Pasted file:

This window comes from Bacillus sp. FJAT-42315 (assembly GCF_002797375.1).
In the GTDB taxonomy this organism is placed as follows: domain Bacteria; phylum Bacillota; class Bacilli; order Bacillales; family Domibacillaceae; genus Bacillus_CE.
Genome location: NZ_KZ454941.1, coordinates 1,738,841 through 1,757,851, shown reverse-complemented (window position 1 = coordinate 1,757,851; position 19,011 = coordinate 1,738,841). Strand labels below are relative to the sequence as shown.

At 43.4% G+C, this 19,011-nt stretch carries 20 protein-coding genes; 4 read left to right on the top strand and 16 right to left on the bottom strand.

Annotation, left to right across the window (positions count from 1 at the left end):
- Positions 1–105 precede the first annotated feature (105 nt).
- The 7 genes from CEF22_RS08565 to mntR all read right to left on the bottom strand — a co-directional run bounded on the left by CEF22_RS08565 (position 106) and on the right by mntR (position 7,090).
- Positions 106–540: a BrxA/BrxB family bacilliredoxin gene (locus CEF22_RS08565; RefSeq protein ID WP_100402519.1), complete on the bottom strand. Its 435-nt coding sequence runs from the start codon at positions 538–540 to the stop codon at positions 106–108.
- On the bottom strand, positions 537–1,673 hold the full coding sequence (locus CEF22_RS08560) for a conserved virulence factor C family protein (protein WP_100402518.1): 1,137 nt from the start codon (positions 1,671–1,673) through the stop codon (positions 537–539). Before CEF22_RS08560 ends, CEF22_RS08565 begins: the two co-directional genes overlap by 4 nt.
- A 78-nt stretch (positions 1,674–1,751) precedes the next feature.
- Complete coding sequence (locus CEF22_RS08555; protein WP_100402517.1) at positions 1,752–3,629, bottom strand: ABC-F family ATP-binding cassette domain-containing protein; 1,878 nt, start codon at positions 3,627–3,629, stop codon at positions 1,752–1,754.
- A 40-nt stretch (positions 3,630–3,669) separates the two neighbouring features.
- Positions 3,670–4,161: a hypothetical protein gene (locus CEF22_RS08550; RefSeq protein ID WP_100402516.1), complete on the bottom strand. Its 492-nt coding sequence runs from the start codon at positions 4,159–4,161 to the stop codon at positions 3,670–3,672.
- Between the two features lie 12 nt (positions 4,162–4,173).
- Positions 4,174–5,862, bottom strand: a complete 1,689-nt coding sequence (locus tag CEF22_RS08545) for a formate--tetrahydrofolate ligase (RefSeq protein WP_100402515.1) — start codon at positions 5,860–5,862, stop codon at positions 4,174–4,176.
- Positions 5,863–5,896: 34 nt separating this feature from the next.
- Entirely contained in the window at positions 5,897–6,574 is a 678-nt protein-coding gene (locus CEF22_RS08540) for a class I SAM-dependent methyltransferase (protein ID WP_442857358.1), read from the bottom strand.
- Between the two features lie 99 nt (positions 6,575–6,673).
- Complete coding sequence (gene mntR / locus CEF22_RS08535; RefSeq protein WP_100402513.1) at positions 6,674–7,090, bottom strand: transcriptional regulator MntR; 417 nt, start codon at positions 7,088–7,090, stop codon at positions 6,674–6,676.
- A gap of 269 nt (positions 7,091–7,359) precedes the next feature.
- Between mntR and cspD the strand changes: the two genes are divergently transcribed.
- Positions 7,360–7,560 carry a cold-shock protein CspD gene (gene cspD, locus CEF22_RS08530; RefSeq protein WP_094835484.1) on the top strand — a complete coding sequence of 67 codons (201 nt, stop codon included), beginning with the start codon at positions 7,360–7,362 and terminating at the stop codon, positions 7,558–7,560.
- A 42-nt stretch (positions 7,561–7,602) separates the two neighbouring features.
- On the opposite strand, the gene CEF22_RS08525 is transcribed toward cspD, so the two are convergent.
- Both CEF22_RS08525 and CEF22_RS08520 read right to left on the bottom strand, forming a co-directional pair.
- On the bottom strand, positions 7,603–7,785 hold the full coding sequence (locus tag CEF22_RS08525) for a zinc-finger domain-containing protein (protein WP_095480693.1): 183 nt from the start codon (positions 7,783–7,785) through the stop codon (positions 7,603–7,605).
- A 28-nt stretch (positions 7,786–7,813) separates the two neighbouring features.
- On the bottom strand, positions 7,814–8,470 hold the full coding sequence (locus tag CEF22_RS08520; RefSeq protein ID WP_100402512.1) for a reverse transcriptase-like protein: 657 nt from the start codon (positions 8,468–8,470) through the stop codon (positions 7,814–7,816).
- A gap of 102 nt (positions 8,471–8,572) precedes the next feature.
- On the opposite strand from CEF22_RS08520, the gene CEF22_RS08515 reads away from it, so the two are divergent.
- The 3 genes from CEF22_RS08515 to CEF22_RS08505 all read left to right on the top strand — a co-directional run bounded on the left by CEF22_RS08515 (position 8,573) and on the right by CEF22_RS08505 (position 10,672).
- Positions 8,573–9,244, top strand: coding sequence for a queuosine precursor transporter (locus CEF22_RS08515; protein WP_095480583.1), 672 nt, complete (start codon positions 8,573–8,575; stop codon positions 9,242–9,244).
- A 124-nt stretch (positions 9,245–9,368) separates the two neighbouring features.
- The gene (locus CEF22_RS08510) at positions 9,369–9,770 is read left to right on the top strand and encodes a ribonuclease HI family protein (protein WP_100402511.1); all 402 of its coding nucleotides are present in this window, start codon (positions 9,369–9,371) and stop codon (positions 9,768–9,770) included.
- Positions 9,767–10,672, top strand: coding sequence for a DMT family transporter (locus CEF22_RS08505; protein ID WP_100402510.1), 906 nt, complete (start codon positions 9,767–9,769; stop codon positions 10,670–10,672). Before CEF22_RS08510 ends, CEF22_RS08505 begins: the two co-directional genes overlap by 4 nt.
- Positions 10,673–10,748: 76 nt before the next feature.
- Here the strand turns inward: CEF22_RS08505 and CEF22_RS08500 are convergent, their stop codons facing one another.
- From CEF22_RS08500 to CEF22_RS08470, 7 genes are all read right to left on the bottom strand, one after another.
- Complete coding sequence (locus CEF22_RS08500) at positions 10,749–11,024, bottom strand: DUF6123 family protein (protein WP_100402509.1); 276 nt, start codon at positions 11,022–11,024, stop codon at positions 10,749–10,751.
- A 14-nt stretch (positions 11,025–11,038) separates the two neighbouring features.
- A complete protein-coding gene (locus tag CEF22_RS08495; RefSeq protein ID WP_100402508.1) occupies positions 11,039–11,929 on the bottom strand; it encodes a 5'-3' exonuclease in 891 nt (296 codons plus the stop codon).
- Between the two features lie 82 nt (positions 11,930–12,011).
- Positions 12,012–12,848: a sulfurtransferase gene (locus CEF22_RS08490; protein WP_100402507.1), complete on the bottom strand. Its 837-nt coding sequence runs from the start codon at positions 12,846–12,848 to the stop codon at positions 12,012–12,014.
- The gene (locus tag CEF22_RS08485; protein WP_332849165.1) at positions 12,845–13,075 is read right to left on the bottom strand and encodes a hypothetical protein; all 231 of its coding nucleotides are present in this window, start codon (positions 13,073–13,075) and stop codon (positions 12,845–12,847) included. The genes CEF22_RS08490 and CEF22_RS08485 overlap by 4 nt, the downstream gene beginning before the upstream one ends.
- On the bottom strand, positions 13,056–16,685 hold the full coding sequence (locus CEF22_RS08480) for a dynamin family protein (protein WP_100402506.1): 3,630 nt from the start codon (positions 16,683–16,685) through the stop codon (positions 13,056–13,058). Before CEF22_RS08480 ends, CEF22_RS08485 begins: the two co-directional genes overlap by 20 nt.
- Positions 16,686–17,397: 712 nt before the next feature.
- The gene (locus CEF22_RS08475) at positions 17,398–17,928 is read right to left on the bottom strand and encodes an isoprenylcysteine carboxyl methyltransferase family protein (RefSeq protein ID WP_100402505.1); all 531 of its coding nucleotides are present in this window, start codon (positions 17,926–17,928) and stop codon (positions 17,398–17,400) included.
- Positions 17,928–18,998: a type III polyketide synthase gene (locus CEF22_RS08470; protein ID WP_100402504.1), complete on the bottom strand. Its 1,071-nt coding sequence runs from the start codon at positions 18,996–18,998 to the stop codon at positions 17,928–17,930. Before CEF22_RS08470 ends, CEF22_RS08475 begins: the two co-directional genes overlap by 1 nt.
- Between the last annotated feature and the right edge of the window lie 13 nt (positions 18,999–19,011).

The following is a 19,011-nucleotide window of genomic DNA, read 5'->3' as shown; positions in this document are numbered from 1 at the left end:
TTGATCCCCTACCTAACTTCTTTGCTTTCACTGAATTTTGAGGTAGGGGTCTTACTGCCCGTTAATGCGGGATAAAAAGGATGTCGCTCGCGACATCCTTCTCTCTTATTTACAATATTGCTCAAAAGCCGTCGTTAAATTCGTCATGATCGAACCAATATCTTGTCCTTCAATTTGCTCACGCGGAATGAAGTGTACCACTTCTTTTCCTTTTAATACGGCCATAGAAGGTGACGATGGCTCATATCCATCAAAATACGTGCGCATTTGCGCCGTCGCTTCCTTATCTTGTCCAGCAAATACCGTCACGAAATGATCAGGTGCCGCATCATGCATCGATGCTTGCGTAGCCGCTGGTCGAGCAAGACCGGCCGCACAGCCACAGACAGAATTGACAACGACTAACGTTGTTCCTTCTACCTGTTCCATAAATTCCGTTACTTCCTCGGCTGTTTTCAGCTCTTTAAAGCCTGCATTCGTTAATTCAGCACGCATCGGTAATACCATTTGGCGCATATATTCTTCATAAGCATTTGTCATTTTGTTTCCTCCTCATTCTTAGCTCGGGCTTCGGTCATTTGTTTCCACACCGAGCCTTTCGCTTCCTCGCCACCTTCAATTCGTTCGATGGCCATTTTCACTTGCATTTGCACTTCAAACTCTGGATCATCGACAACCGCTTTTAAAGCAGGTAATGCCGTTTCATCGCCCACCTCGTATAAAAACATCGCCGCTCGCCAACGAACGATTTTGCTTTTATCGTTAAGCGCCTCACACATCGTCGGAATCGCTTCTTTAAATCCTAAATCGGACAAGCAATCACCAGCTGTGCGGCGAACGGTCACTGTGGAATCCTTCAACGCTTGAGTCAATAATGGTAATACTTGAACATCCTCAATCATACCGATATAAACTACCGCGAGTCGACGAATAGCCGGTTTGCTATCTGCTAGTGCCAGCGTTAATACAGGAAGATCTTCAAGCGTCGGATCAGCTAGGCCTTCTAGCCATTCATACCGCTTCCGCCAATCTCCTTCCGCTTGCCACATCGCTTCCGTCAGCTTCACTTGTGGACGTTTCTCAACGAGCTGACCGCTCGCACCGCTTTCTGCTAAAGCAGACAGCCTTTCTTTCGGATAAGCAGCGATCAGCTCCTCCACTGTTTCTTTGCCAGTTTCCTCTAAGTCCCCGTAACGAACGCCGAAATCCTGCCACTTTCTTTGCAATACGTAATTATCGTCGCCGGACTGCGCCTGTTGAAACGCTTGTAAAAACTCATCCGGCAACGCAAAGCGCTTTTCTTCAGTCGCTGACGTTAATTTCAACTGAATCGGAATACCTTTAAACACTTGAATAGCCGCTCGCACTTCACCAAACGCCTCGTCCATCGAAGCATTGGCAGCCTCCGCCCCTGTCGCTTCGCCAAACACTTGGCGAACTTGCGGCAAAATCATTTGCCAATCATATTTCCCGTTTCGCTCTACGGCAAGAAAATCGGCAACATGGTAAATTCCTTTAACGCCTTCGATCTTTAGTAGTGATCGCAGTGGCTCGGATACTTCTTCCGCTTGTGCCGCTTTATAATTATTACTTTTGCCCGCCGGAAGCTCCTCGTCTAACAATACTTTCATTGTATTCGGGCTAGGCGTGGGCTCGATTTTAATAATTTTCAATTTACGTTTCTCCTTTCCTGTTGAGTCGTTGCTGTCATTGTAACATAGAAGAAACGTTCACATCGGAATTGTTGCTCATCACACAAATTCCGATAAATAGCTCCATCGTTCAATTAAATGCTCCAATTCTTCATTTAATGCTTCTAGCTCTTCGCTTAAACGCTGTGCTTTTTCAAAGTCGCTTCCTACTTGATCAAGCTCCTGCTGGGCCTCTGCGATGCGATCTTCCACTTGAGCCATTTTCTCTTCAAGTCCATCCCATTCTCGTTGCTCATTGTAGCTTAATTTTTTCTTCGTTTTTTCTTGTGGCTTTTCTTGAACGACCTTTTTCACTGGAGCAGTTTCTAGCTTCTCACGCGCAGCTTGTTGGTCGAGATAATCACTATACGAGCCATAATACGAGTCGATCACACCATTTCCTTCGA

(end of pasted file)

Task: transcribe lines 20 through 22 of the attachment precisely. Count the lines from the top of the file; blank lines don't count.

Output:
- A gap of 269 nt (positions 7,091–7,359) precedes the next feature.
- Between mntR and cspD the strand changes: the two genes are divergently transcribed.
- Positions 7,360–7,560 carry a cold-shock protein CspD gene (gene cspD, locus CEF22_RS08530; RefSeq protein WP_094835484.1) on the top strand — a complete coding sequence of 67 codons (201 nt, stop codon included), beginning with the start codon at positions 7,360–7,362 and terminating at the stop codon, positions 7,558–7,560.